Frontiers in Clinical Drug Research: HIV

Volume: 2

Vaginal Mucosal HIV Prep: Fundamental Insights and Practical Considerations

Author(s): Richard B. Pyles, John A. Moss and Marc M. Baum

Pp: 33-165 (133)

DOI: 10.2174/9781681082011115020004


The use of microbicidal agents for the prevention of HIV-1 transmission and consequent infection is emerging as a promising strategy for controlling this global epidemic. Sexual HIV-1 transmission in resource-limited regions is driven by gender inequalities imposing a particular burden on women and girls. Topical microbicide administration directly to the vagina could play an important role in HIV-1 prevention efforts, as this female-controlled approach leads to high local levels of anti-HIV-1 compounds, while resulting in low systemic exposure. After twenty years of clinical investigation, however, this dosing route has had limited success. In this chapter, we thoroughly review the current state of vaginal microbicide research for HIV-1 prevention. The vaginal route of HIV-1 infection is discussed along with an overview of the classes of microbicides currently under investigation, including: broad-spectrum (i.e., non-specific), specific (e.g., antiretroviral drugs), and biological (peptides, proteins, and bacteria) agents. Dosage forms (tablets/suppositories, films, gels, and intravaginal rings) are discussed along with the merits and challenges associated with each modality. An anatomical, histological, and physiological description of the vaginal mucosa links the applied and fundamental sections of the chapter. An introduction to the interplay between hormone regulation and the vaginal mucosa is provided, accompanied by a discussion of potential biomarkers of inflammation that may be used to evaluate microbicide safety. Host expression of membrane transporters and metabolizing enzymes is reviewed in detail, as both can influence local drug distribution and, hence, pharmacodynamic outcomes in HIV-1 prevention. The vaginal microbiome, and its interactions with the host, are likely to play a pivotal role in topical HIV-1 prophylaxis is discussed. Finally, ex vivo and animal models for evaluating candidate product efficacy are critically reviewed and the current state of clinical vaginal product evaluation is discussed.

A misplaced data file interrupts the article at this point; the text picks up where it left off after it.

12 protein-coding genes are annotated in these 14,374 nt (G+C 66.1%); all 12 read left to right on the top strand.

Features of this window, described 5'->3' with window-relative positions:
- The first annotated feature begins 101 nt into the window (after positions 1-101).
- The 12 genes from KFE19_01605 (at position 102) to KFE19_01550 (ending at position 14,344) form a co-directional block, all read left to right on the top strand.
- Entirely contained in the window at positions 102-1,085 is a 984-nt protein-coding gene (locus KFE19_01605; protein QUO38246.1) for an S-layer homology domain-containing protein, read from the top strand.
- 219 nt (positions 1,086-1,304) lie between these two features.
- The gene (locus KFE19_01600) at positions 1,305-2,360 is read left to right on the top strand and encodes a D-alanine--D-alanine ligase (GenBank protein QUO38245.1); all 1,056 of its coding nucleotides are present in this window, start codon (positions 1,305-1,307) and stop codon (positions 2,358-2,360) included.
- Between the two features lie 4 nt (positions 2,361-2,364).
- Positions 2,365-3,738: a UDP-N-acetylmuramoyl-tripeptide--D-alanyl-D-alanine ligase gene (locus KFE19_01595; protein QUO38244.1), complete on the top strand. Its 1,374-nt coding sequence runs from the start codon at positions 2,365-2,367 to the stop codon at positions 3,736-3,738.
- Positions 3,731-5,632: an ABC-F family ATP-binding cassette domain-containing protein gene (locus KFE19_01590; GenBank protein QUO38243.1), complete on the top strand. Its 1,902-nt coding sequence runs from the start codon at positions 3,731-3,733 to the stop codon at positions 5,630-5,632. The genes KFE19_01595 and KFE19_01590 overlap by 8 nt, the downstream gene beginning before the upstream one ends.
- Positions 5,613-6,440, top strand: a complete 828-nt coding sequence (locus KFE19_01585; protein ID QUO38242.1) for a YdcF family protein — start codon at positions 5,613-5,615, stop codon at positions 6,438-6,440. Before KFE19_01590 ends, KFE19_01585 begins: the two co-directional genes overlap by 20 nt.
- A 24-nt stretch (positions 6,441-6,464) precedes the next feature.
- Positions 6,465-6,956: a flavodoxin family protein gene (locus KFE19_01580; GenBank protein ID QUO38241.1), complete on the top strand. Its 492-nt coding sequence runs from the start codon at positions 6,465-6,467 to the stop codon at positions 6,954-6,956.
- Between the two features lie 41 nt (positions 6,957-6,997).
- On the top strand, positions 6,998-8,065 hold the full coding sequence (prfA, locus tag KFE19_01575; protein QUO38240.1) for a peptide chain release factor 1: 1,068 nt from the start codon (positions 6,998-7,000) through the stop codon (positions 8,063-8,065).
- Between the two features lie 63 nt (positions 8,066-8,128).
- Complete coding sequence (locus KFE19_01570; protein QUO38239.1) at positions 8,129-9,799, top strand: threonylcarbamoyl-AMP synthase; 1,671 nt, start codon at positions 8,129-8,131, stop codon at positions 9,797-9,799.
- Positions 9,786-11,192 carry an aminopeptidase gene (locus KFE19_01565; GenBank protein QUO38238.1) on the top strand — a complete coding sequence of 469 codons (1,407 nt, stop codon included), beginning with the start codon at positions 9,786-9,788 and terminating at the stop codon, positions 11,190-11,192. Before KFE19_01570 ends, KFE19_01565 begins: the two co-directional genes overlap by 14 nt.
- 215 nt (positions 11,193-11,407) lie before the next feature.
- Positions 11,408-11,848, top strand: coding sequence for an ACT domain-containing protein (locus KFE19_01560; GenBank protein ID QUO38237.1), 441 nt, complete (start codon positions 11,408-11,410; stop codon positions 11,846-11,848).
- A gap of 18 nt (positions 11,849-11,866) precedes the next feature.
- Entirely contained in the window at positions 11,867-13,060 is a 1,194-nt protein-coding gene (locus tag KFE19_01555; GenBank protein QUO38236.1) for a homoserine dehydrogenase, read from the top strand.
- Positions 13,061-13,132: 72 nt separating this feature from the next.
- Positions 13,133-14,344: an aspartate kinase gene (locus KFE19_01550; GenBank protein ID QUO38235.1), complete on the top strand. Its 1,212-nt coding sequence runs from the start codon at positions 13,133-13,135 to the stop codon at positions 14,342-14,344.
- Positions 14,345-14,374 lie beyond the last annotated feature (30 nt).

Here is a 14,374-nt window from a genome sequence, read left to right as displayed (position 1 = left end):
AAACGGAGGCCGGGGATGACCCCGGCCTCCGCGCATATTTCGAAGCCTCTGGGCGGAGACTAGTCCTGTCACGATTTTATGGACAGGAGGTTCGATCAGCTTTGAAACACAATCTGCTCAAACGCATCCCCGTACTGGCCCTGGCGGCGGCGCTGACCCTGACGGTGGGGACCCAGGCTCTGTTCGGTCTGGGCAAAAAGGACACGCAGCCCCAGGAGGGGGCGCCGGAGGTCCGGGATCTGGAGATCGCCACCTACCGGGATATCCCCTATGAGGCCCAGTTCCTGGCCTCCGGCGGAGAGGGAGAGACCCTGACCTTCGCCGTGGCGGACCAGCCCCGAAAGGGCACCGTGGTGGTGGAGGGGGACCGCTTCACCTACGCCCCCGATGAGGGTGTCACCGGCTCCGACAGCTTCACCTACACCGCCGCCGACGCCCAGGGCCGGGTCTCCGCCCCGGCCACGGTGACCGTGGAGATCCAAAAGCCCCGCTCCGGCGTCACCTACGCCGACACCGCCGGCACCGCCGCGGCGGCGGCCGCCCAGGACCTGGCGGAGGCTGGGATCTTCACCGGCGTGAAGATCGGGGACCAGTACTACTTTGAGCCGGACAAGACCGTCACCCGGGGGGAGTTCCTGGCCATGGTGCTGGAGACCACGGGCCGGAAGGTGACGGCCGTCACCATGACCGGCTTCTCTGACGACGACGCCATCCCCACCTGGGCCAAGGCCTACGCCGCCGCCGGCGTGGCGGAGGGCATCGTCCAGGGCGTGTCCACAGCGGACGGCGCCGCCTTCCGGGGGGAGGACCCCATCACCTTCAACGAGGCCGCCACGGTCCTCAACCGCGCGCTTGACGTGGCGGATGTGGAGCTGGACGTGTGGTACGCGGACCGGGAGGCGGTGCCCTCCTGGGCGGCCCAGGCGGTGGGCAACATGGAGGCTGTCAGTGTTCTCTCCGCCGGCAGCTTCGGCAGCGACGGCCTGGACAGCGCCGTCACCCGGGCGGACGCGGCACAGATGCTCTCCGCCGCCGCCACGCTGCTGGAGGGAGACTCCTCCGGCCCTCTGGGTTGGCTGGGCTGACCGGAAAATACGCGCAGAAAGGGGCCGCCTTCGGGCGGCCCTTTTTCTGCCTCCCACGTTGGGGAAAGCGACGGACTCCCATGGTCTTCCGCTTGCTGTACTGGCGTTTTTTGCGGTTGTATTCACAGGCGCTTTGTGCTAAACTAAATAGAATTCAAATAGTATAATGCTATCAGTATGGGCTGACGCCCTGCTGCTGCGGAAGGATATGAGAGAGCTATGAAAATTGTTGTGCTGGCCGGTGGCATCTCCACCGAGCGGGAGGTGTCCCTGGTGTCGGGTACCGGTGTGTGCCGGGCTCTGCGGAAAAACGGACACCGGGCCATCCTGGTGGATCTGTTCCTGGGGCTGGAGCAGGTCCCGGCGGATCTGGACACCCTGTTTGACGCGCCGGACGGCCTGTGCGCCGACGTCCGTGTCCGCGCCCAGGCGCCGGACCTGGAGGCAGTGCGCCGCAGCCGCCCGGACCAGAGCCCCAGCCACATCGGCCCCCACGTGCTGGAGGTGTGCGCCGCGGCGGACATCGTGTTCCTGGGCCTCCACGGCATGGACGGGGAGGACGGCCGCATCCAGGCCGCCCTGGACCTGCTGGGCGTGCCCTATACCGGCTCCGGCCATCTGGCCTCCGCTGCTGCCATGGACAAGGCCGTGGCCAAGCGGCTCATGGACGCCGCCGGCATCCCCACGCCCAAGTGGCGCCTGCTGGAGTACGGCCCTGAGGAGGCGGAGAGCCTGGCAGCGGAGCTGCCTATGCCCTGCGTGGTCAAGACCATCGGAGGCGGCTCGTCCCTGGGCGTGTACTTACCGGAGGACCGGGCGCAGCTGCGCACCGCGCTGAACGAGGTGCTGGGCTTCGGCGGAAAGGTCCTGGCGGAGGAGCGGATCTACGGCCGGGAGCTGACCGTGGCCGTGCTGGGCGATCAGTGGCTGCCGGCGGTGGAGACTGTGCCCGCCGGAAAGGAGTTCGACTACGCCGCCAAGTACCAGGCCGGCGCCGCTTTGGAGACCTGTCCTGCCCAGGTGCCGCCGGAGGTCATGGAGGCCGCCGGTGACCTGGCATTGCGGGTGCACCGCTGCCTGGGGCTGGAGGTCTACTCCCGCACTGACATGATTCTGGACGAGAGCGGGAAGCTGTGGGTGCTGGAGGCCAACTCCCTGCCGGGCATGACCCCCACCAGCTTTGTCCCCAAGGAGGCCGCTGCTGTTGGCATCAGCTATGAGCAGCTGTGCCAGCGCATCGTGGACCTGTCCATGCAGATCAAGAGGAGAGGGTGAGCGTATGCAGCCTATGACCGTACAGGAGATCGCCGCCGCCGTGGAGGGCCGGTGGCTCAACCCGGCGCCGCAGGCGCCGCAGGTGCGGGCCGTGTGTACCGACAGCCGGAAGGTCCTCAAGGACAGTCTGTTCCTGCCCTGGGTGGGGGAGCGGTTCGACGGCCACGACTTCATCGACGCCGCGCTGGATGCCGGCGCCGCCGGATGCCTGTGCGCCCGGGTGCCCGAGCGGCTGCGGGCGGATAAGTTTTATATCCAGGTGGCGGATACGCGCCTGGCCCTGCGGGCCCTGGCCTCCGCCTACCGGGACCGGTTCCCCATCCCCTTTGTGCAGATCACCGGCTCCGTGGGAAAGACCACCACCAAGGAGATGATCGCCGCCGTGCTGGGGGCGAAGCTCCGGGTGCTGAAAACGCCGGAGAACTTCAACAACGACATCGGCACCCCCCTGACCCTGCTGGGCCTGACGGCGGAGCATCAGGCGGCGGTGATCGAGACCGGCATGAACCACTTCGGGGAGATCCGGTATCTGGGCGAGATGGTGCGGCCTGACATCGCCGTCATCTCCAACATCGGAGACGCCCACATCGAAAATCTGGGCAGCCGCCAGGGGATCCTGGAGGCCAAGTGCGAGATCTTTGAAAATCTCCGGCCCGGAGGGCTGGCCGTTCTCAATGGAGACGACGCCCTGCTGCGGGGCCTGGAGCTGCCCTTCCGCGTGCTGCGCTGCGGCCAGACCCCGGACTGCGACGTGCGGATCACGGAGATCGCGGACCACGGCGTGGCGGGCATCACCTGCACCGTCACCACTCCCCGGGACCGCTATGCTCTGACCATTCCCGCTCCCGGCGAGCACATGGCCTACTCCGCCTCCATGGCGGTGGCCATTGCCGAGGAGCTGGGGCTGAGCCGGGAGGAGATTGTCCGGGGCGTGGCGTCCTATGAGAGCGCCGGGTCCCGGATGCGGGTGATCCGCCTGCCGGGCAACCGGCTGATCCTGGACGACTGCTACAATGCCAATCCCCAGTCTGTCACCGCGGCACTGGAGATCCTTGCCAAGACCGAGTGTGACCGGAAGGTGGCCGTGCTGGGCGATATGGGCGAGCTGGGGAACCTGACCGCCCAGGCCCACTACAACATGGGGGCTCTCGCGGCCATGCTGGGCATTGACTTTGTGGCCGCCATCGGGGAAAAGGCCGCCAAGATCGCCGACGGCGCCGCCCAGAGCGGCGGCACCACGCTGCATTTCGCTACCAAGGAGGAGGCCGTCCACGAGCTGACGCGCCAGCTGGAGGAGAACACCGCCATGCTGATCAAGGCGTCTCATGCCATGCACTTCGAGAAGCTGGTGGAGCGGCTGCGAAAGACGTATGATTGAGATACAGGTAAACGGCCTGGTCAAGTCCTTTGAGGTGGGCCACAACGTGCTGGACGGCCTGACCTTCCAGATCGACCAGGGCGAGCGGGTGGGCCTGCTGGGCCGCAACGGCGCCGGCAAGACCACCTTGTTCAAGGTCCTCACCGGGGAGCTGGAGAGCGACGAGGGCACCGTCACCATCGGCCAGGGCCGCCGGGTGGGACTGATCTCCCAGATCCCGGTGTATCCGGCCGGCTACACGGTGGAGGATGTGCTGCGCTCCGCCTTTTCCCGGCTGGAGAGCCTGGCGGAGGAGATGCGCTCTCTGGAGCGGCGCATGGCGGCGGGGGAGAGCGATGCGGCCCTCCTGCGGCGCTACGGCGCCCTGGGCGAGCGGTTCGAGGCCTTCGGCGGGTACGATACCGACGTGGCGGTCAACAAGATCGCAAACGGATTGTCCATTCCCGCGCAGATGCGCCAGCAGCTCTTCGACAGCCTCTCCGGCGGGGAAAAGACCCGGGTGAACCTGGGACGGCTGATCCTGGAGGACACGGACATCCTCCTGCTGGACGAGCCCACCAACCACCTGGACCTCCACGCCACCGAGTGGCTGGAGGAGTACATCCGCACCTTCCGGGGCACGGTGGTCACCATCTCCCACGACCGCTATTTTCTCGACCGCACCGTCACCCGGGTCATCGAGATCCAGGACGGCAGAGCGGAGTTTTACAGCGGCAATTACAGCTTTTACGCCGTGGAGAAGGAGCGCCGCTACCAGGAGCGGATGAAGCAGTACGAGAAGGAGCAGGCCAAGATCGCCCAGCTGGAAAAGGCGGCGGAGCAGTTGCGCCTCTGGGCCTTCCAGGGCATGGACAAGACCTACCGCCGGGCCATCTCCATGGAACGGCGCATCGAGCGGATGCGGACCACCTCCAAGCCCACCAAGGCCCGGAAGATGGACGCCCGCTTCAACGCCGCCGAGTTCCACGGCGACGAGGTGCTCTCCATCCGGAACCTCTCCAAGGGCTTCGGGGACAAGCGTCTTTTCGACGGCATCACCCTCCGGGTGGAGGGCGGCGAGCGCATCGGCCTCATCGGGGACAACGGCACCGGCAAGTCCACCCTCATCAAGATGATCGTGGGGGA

Keywords: HIV prevention, intravaginal ring, microbicides, Pre-exposure prophylaxis (PrEP), topical dosing, vaginal epithelial cell culture model, vaginal gel, vaginal microbiome, vaginal mucosa.

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